Deadline awareness for everybody

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I and my family are now up in Oregon to experience the total solar eclipse. Which will be amazing.

This trip wasn’t hard to plan, but only because we were ready many moons ahead of time. I asked for my buddy’s spare bedroom about a year ago. Also, it’s the first official day of classes on my campus. My spouse’s work has a big exodus for the eclipse, no big deal there, but for our son, that’s the day that the big assignments from summer reading are due. So we all had to sort things out ahead of time.

This is the kind of planning that we need to build for students who we are advising and mentoring. Because applying for opportunities is far, far more than just filling out a form, and students who are not savvy to the mechanics of higher education may not appreciate this reality.

For example:

  • Do you have undergrads who want to do REU programs this summer? Deadlines tend to be shortly after school starts back up after the winter holiday. This means students need to know they have to research REU opportunities in the fall!
  • The NSF Graduate Fellowship deadline is just about two months away. So if undergrads are to write their GRPF statement, they need to start quite soon, and also need to be asking faculty for letters of recommendation right when school starts up.
  • What about folks applying to graduate programs? While students are invited to campus visits in the Spring, application deadlines are sometimes in the late Fall semester. Which means that students need to start making contacts in the Fall semester. Now is not too early, and a few months from now is probably too late.

While I discuss this frequently with students who I am advising, there’s a difference between being told what a deadline is and really understanding what you have to do before a deadline to be competitive. (To do this successfully at my institution, our students require far more attentive mentorship than than our 10 or so tenure-track faculty can provide to our 700 or so majors. Our students have little to no history or background with these kinds of programs as first-generation college students and we literally do not have enough hours in the day to get them up to speed, and the university doesn’t have the resources to provide the necessary academic and career support. And we don’t have labs full of PhD students and postdocs to provide this kind of community.)

At the very least, though, we can make sure that everybody knows deadlines well in advance, and we can support members of our research labs as they are getting ramped up for opportunities.

The disparity in deadline awareness is, in part, an equity issue, and one way to reduce the slope of the playing field* is to make sure that all students know well in advance what they need to do to prepare for deadlines.

Too often, I’ve had students come into my office saying that they heard a certain deadline is coming up soon. And then, when we discuss what the application process entails, we discover that the student hasn’t laid the groundwork to apply and they can’t do the work before the deadline crosses. I’m not concerned about assigning blame to anybody other than myself, but I’d like this to happen less often. It’s our job to make sure that our advisees are given the advance notice of opportunities — that is the least that we can do even if we can’t work with everyone on an individual basis as they need.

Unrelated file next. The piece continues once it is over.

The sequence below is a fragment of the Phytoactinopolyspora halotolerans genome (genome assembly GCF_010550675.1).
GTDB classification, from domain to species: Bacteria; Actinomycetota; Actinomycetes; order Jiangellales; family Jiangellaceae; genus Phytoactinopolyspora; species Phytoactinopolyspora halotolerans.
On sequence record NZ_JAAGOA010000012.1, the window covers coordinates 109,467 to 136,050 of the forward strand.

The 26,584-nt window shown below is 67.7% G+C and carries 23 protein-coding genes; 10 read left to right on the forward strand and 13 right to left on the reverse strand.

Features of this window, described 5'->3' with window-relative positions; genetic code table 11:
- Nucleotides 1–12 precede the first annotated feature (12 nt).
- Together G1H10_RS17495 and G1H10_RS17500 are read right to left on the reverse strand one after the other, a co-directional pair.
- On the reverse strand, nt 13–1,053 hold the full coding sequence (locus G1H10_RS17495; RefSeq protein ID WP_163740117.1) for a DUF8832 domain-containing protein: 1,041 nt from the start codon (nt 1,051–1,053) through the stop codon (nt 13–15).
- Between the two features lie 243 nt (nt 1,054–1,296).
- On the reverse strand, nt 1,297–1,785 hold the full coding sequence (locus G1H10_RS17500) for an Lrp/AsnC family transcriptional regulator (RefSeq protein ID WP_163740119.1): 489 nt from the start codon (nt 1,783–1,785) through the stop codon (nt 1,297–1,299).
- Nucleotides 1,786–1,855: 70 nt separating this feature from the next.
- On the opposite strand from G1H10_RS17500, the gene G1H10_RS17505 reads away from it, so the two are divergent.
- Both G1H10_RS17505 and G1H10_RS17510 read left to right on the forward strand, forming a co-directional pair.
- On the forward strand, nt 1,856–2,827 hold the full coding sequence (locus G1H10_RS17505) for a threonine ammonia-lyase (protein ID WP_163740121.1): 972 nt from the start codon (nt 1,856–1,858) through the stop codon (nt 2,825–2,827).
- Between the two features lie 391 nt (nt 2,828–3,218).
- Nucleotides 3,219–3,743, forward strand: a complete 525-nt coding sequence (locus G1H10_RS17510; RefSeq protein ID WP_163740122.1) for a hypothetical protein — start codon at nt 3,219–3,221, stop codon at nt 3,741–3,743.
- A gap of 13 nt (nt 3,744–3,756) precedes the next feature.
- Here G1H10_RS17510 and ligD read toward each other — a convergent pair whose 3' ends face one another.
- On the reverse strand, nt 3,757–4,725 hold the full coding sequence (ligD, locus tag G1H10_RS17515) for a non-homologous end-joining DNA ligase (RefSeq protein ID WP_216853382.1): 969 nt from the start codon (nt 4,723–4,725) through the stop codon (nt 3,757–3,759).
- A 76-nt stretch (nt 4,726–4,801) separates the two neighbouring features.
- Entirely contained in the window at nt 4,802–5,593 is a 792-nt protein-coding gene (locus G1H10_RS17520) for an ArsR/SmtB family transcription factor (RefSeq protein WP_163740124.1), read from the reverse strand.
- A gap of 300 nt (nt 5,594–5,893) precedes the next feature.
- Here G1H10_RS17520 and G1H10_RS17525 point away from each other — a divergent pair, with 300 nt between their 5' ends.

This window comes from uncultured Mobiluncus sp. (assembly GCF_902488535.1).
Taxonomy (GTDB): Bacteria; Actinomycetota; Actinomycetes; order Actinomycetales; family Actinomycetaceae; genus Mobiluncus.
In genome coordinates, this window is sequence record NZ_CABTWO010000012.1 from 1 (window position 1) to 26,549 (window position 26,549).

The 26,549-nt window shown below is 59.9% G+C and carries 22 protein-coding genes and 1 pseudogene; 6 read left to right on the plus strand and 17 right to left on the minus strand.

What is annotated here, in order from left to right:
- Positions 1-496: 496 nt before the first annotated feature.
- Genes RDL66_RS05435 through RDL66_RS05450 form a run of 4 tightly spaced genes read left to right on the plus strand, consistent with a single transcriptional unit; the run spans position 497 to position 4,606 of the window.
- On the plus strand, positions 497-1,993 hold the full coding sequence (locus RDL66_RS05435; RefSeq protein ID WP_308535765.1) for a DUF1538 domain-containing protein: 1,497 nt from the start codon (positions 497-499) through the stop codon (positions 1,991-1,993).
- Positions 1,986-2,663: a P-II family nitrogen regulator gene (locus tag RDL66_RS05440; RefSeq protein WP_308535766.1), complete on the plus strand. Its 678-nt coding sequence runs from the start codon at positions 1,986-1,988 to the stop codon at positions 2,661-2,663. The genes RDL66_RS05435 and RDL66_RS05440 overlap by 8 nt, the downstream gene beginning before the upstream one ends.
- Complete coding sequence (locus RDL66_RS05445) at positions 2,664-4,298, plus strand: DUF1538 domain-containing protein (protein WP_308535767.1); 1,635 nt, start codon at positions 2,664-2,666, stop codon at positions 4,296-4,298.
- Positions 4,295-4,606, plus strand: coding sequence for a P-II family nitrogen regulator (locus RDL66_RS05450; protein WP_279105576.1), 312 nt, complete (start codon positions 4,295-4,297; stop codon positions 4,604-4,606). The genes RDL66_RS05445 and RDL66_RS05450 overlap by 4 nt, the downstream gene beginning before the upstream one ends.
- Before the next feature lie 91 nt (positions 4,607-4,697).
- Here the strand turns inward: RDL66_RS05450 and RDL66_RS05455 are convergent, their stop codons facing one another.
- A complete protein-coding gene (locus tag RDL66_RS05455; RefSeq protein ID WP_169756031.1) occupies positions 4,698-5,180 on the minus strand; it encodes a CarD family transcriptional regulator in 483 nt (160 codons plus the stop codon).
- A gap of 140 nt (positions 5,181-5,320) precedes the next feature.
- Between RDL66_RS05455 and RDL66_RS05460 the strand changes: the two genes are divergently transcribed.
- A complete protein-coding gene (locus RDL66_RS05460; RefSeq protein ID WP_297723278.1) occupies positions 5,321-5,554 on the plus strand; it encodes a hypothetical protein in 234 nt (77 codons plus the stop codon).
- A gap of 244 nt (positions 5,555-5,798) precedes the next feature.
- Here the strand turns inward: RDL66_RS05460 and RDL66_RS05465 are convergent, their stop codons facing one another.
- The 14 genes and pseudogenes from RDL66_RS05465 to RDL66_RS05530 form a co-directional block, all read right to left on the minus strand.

A lot of universities seem to maintain lists of deadlines, but those seem to be highly customized for people at that institution. Here are a good list of deadlines for opportunities from the Institute for Broadening Participation for undergrads and for grad students.

Sometimes, deadline awareness is knowing to be ready for specific programs — such as the NSF GRFP — and having them on the calendar.

Perhaps more important is promoting deadline awareness for the seasonality of opportunities and preparation. For example, instead of merely letting folks know that “grad school applications are in late Fall,” it needs to be, “you need to lay the groundwork for applying to grad school in the Summer and early Fall.”

I’m planning to assemble a more specific post that has important deadlines for undergraduates in STEM programs, including a timeline for when one needs to prepare for the deadlines. If you have specific things you think should be (or not be) in there, please leave a comment!


*I didn’t realize the impact of a literally slanted playing field until watching soccer game between little kids. The team going downhill has a big advantage!

4 thoughts on “Deadline awareness for everybody

  1. This is a great point. I didn’t have a lot of mentoring while I was applying to graduate school, so I discovered a lot of details and deadlines in that process on the fly. In an attempt to help future generations of biomedical science PhD applicants, I blogged about my application journey and gave some advice. It’s disheartening to admit that this post is now almost 9 years old, but perhaps others will find it helpful: http://lauraemariani.blogspot.com/2008/12/applying-to-graduate-school-timeline.html

  2. I agree. This is an excellent post. It’s not necessarily just deadlines, either. Since most students have not applied for professional jobs, they may not really get how long hiring timelines are and might think (as I did as an undergrad) that you can start looking for work during the semester in which you’ll graduate.

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